Most likely, you will find a wish to express your love and closeness to those on your list that come under family and friends, although some neighbors and coworkers may also generate similar feelings of kinship.
For most on the list, a card, letter or even an email with a sincere expression of appreciation will be more meaningful than a gift card or a store-bought item. After all, how can you top the words, “I appreciate you in my life.” They literally speak for themselves.
Expression of faith
To ignore the component of faith in the holiday season is to ignore the reality of its shared history and development. While there has been an element of commercialism in Christmas since the early 19th century when it first began to take the shape of a family- and community-based celebration of hope, joy and goodwill as we know it today, Christmas has long been a time to celebrate one’s faith as well.
If you are a person of faith during the holidays, you may feel the desire to express such to most, if not all, on your list. Such expressions can certainly come in the form of cards and letters and emails, but they may also come in the form of social media posts, invitations to concerts and even shared visits to places of worship.
Steer Clear of Inappropriate Reasons for Gift Giving
On the flip side of gift giving, you will likely find that giving for the following reasons can lead to negative feelings and even financially destructive behaviors that can also ruin relationships.
Giving as a Reward
Few parents of toddlers have kept themselves above using Santa’s nice and naughty list as an incentive for better behavior during the holidays. Unfortunately, such behavior on the part of parents can lead to anxiety in the children which can, in turn, lead to the very behaviors the parents are hoping to prevent.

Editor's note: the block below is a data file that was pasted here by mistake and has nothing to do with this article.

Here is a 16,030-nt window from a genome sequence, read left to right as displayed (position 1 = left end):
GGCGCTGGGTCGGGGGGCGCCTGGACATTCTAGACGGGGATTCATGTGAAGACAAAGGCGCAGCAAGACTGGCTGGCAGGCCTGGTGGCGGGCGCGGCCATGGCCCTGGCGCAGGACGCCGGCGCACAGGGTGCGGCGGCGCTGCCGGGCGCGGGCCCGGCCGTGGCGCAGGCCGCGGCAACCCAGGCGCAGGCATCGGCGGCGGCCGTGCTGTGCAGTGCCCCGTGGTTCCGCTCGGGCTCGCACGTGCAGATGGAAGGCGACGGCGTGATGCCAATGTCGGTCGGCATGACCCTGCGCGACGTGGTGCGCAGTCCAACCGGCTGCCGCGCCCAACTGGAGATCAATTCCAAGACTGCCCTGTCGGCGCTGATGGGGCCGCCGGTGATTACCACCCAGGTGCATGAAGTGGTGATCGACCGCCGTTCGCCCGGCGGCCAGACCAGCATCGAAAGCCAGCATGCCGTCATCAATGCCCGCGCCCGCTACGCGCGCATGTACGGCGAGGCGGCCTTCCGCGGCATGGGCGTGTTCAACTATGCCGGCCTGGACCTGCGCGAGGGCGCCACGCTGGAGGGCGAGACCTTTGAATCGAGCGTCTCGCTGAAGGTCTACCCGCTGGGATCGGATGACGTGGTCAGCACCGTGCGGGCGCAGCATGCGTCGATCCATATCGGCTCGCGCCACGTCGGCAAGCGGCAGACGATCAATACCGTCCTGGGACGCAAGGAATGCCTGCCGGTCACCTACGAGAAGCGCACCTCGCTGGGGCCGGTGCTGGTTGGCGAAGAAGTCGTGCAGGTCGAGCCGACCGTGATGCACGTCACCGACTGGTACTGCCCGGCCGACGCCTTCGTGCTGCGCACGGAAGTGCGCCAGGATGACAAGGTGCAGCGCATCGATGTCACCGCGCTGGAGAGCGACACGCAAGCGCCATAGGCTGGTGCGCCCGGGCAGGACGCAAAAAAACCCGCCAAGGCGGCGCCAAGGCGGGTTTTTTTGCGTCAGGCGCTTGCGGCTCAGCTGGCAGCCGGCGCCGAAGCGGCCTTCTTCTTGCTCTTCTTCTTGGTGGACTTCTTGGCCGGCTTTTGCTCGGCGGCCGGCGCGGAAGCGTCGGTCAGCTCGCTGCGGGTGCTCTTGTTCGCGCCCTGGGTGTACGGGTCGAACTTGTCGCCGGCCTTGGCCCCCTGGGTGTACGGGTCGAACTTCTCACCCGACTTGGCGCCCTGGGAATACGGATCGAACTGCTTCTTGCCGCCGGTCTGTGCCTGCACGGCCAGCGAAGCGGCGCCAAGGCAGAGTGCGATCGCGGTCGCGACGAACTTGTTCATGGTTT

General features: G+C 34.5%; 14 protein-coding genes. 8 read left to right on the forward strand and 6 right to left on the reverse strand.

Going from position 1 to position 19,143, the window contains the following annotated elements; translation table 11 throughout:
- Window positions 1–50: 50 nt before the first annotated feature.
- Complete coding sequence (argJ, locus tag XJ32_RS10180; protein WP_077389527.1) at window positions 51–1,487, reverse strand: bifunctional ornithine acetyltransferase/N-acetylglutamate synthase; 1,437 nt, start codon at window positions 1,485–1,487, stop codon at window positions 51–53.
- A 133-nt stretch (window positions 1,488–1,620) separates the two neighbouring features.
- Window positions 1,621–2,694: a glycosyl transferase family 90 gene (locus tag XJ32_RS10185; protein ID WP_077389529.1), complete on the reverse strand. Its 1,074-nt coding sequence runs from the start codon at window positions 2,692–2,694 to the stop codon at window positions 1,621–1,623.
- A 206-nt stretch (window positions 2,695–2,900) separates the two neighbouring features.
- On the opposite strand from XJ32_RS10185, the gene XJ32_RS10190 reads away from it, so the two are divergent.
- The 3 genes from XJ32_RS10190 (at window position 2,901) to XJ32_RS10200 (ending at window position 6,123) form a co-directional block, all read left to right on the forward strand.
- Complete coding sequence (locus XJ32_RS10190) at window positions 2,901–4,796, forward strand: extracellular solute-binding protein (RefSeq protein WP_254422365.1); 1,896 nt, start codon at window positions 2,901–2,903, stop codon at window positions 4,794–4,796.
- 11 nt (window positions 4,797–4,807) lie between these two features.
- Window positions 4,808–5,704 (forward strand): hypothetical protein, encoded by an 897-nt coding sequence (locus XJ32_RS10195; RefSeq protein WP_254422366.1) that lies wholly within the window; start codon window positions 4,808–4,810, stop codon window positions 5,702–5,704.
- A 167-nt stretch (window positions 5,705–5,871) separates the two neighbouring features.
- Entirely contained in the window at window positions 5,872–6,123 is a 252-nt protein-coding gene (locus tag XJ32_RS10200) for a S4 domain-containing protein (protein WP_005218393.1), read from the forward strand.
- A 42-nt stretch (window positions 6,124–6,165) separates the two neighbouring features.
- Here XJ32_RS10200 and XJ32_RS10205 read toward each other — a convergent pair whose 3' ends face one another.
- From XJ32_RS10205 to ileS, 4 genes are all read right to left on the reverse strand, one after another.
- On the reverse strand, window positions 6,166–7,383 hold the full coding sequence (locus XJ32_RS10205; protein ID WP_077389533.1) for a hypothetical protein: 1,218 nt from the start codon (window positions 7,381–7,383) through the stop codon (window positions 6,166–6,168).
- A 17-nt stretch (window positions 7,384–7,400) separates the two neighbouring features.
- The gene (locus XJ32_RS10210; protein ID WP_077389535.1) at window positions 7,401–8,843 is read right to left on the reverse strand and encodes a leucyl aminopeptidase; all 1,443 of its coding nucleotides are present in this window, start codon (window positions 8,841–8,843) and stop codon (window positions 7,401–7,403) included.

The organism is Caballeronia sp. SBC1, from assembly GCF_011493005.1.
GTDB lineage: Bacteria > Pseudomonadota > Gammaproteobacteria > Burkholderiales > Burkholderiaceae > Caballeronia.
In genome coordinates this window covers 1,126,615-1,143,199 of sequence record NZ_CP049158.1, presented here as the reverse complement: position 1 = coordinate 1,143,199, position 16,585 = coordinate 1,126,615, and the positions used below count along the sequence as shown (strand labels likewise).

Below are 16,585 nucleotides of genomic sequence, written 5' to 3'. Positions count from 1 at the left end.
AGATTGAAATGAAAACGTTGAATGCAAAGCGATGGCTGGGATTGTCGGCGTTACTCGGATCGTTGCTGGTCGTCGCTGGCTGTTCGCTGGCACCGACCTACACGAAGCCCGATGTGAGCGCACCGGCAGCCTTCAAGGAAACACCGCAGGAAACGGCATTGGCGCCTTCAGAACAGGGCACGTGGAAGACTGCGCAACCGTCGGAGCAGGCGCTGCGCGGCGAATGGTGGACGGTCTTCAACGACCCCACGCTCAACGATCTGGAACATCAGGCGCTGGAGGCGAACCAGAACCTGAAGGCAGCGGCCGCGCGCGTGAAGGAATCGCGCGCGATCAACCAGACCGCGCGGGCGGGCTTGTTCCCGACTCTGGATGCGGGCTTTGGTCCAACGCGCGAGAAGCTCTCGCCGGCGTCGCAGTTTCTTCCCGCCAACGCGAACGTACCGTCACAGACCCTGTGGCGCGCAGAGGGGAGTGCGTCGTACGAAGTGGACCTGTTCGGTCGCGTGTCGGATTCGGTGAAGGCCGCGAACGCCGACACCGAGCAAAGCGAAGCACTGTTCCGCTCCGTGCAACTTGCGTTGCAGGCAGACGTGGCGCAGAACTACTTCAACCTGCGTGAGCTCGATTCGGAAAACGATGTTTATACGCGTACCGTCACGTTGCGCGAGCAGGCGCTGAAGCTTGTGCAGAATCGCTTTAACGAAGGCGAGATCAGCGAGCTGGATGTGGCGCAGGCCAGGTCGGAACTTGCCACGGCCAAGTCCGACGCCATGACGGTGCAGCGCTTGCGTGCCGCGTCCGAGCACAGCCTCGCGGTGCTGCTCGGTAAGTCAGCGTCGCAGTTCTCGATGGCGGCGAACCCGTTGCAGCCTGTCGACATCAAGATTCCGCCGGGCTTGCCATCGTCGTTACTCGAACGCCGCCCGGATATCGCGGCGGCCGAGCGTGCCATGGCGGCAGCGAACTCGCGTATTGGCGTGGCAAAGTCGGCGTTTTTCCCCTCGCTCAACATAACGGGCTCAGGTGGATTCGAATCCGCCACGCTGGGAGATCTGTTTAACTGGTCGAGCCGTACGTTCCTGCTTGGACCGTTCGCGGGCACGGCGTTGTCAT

When tempted to use this approach to gift giving, consider the similar approach to allowance promoted by many financial experts. Gift giving, like an allowance, can be considered the reward for simply being part of the family. After all, having to earn a gift takes away the generosity of the giver and turns it into recognition of a past achievement rather than a present.
Habit or expectation
If your only motivation for giving a gift is due to the expectation that you are supposed to give a gift or because “that is the way it has always been done,” you may be missing the joy of giving that springs from the spirit of generosity and thoughtfulness. Instead, revisit your list and your thoughts about giving. Commit to give out of kindness and thoughtfulness, even if this means reducing the number of gifts or the amount of money you spend on them at this time of the year.
Inflated sense of importance
Finally, if you ever feel that giving to others can build your sense of importance, that it can build your reputation among your family and friends as a generous and giving person, you might be treading on the line between generosity and egotism.
Generosity is the act of giving without the expectation of receiving a benefit in return. Otherwise, it is an exchange. Gift exchanges can be fun but hoping for a better gift than you give will lead more often than not to disappointment. Joy is in the giving, not the receiving.